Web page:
Contracting labour & supply chains

Businesses sometimes contract out work (eg. labour or services) to help lower operational costs, focus on core services, and access specialised knowledge or skills. If the work then is contracted to another business, this can create a contracting network or supply chain.

It makes business sense to monitor and manage your supply chain. Businesses can take practical steps to minimise their legal or reputational risks. We've developed resources to help you monitor and manage contract arrangements. Download our:

Read about labour contracting and supply chains and why you should manage your labour contracting.

We have information about managing your labour contracting to help you effectively engage a new contractor and review your contracts.

You can also read about what we do when it comes to contracting labour and supply chains.

Understanding labour contracting and supply chains

When you contract another business to provide you with workers, or services that include labour, this is labour contracting. For example, you could contract out the cleaning of your business premises.

Sometimes the businesses you contract labour out to then subcontract that work to another business. This can create a 'supply chain' or 'contracting network'.

There are different ways workers could be engaged by a business. For example, a business could contract out work to a contractor who in turn engages workers as employees or independent contractors, or a combination of both. Businesses can also engage workers through a third party labour hire service provider.

It's good business practice to understand how the workers in your business and your supply chain are engaged so you can minimise the risk of non-compliance with workplace laws.

Why should I manage my labour contracting?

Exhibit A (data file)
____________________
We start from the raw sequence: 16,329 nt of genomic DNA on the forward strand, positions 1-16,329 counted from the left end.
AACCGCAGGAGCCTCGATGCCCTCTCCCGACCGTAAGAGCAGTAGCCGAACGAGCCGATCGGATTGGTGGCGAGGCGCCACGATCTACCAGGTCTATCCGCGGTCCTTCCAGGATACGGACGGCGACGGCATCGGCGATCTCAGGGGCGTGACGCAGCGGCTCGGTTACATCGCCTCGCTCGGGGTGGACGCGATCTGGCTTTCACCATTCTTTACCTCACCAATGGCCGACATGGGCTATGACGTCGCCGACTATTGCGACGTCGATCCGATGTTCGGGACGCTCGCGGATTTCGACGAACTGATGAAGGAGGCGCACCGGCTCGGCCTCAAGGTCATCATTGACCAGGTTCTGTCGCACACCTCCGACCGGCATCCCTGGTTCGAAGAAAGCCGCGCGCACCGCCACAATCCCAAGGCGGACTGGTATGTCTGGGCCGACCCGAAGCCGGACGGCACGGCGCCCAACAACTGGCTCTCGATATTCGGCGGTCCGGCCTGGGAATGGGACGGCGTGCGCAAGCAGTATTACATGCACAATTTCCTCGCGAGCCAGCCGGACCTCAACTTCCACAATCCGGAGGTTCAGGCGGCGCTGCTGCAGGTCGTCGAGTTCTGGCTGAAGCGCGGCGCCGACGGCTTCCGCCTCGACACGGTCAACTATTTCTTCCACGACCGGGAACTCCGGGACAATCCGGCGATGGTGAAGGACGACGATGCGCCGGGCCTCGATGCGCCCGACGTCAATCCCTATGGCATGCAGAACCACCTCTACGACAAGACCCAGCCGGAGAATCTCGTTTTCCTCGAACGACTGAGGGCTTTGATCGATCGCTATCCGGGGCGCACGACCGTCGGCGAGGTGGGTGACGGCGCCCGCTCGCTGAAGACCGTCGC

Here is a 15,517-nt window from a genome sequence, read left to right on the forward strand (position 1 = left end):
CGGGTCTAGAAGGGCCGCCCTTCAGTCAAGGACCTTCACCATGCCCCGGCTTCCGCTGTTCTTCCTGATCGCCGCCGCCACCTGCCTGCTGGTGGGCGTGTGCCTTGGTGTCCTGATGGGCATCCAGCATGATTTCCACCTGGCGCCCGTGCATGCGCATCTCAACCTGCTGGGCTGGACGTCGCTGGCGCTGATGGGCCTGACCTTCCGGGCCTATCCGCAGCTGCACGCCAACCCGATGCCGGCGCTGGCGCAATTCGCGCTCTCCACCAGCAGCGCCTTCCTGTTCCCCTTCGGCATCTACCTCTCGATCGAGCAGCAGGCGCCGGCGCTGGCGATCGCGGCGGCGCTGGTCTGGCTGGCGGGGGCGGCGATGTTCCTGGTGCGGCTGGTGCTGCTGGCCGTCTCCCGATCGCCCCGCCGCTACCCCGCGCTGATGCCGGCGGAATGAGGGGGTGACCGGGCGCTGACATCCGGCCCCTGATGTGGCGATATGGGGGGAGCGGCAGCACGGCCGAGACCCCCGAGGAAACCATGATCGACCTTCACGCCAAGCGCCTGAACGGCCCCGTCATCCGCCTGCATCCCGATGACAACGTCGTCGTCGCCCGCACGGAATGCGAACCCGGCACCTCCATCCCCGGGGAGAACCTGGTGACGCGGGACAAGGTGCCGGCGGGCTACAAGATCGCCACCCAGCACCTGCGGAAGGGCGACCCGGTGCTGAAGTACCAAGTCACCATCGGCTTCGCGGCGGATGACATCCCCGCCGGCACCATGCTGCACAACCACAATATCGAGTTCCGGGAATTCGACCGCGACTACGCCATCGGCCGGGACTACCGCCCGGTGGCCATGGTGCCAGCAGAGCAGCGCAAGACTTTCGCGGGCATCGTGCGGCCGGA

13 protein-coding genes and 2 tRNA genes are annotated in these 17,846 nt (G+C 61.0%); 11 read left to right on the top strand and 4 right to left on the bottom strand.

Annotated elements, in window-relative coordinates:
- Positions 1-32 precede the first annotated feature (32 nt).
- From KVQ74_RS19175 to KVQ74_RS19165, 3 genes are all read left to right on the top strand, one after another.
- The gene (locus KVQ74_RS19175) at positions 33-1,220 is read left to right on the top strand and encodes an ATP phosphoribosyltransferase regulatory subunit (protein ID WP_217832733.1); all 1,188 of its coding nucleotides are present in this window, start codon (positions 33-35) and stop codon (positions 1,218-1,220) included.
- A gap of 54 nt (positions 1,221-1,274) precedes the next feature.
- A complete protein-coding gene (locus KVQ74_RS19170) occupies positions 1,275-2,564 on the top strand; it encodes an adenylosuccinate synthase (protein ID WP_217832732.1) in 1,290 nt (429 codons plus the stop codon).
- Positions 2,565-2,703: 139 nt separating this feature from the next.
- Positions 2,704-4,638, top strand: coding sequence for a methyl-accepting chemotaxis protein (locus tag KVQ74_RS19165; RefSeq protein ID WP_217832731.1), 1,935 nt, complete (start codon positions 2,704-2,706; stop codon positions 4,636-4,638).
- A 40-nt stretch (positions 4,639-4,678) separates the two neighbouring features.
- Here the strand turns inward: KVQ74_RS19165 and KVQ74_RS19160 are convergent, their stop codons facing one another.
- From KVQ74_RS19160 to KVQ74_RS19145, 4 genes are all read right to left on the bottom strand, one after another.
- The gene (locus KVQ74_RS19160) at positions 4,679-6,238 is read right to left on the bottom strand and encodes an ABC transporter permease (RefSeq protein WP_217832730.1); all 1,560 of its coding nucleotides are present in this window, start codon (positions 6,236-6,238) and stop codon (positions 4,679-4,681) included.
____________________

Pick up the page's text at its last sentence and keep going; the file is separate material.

It makes business sense to manage your supply chain and use contractors who do the right thing and follow workplace laws. This helps protect your business against risks such as:

  • damage to your business brand and reputation
  • being held legally responsible when your contractor or a subcontractor in your supply chain is not complying with workplace laws. This is known as 'accessorial liability.'

What is accessorial liability?

Businesses may be held legally responsible when their contractor (or subcontractor) is underpaying their staff. It's not just direct employers who can be held liable for contraventions such as underpayments - any person knowingly involved in contraventions could be found legally responsible. This could extend to directors, managers, accountants or businesses involved in the supply chain.

Find out more about accessorial liability and what you can do to reduce your risk.

Example: Contracting

Money Makers pays a low contract price for workers being provided by Business Pty Ltd. Money Makers thinks that the price must be too low to cover the overtime and penalties the employees should get but they don't raise the issue with Business Pty Ltd.

If Business Pty Ltd does underpay its workers, Money Makers may be involved in the underpayments because it has done nothing. Money Makers could face court action as a person involved in breaches of the law. If found liable, they may be required to fix the underpayments as well as pay a penalty. If the workers raise the issue publicly, Money Makers could suffer reputational damage and lose customers.

Take steps to make sure your business and contractor is compliant with workplace laws to:

  • minimise the risk that your business will be held legally responsible for underpayments or non-compliance by a contractor or subcontractor
  • minimise the risk that your brand and reputation will be damaged by the actions of a contractor or subcontractor
  • build sustainable relationships with your contractors
  • help improve service quality
  • help improve employment terms and conditions, as well as engagement and motivation, for people working in your supply chain.

We've developed resources to help you do this. 

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